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Afghanistan summoned Pakistan ambassador over India tension remarks

Afghanistan on Wednesday summoned Pakistani Ambassador Zahid Nasrullah Khan over his remarks that any Indian adventurism against Pakistan could affect the on-going peace talks.
Afghanistan summoned Pakistan ambassador over India tension remarks
AVA- An Afghan local media outlet News agency quoted ambassador Zahid Nasrullah Khan as saying that Afghan peace talks may suffer a setback if India resorted to military action against Pakistan following the suicide attack in Indian-Held Kashmir that killed over 40 Indian security personnel last week.
“Today @mfa_afghanistan summoned Pakistani ambassador and handed him a diplomatic démarches, in protest to his latest statement,” Afghan Deputy Foreign Minister Idrees Zaman wrote on Twitter.
A Pakistani diplomatic source in Kabul confirmed that the ambassador was summoned.
“Yes, we were called,” the source said while talking exclusively to Daily Times, refusing to offer more comments.
The Afghan foreign ministry later in a statement described the Pakistani envoy’s remarks as “irrelevant and in contradiction with Pakistan’s commitments with regard to realising peace in Afghanistan”.
The statement called on Pakistan to “act upon its commitments with regards to Afghanistan, particularly those in relation to peace and refrain from making irrelevant statements that do not help solve any problem”. It said Afghanistan has always wanted a reduction in any tension in the region and the differences to be resolved through dialogue and peaceful means. Afghan media quoted the Pakistani ambassador as asking the Indian government to share “credible evidence” regarding its claim of Pakistan’s hand in the attack.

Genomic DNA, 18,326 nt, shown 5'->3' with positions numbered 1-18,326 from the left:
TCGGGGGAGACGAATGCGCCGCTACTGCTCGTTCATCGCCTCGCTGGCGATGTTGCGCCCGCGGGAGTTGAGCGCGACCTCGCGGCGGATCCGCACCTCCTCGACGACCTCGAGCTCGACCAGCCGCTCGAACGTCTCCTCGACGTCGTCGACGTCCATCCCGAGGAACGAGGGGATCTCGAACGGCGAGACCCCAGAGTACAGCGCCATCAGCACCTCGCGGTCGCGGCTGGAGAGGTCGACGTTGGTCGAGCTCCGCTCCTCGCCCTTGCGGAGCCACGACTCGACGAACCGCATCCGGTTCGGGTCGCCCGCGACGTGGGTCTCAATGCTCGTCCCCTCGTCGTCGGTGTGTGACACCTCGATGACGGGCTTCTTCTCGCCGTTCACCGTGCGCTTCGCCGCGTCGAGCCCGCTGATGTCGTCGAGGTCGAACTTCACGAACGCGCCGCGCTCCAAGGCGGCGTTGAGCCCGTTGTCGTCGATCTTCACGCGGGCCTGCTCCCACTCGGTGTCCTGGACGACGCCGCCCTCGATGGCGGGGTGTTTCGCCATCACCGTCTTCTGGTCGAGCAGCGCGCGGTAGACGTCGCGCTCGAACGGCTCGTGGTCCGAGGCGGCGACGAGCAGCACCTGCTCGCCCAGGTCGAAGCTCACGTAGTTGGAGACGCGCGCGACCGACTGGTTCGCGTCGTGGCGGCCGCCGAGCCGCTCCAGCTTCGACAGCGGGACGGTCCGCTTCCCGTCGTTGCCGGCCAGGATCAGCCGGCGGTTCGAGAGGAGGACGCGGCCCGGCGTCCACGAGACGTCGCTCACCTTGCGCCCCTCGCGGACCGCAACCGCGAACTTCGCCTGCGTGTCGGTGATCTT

Comments by Pakistani ambassador came amid a series of statements by Indian leaders, including Indian Prime Minister Narendra Modi, who warned Pakistan it will pay a “heavy price” for the attack. The envoy also warned India of befitting response if New Delhi resorted to military option in the wake of recent attack on its soldiers.
Jaish-e-Muhammad group, which was banned in Pakistan in 2002, claimed responsibility and the group posted video of the bomber, identified as Adil Ahmad Dar, 20, who joined the militancy in March last year, according to the Indian media. In the video posted on social media after the attack, Dar said he was taking revenge of human rights violations in occupied Kashmir.
 
 
Thursday 21 February 2019 17:03
Story Code: 180111 Copy text available
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